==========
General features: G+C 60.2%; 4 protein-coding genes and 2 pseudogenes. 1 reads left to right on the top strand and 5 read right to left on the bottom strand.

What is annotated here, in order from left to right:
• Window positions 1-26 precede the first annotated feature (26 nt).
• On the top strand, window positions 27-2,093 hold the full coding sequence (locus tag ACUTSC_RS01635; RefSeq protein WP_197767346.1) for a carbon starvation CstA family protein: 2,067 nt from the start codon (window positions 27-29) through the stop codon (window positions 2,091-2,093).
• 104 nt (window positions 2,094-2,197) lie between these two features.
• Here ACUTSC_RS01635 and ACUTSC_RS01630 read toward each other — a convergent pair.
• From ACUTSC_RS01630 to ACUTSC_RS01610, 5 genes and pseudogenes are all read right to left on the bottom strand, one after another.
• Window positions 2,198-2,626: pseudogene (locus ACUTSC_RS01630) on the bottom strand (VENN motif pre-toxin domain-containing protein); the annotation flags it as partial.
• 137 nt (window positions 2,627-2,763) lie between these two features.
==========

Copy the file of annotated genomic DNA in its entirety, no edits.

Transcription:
General features: G+C 60.2%; 4 protein-coding genes and 2 pseudogenes. 1 reads left to right on the top strand and 5 read right to left on the bottom strand.

What is annotated here, in order from left to right:
• Window positions 1-26 precede the first annotated feature (26 nt).
• On the top strand, window positions 27-2,093 hold the full coding sequence (locus tag ACUTSC_RS01635; RefSeq protein WP_197767346.1) for a carbon starvation CstA family protein: 2,067 nt from the start codon (window positions 27-29) through the stop codon (window positions 2,091-2,093).
• 104 nt (window positions 2,094-2,197) lie between these two features.
• Here ACUTSC_RS01635 and ACUTSC_RS01630 read toward each other — a convergent pair.
• From ACUTSC_RS01630 to ACUTSC_RS01610, 5 genes and pseudogenes are all read right to left on the bottom strand, one after another.
• Window positions 2,198-2,626: pseudogene (locus ACUTSC_RS01630) on the bottom strand (VENN motif pre-toxin domain-containing protein); the annotation flags it as partial.
• 137 nt (window positions 2,627-2,763) lie between these two features.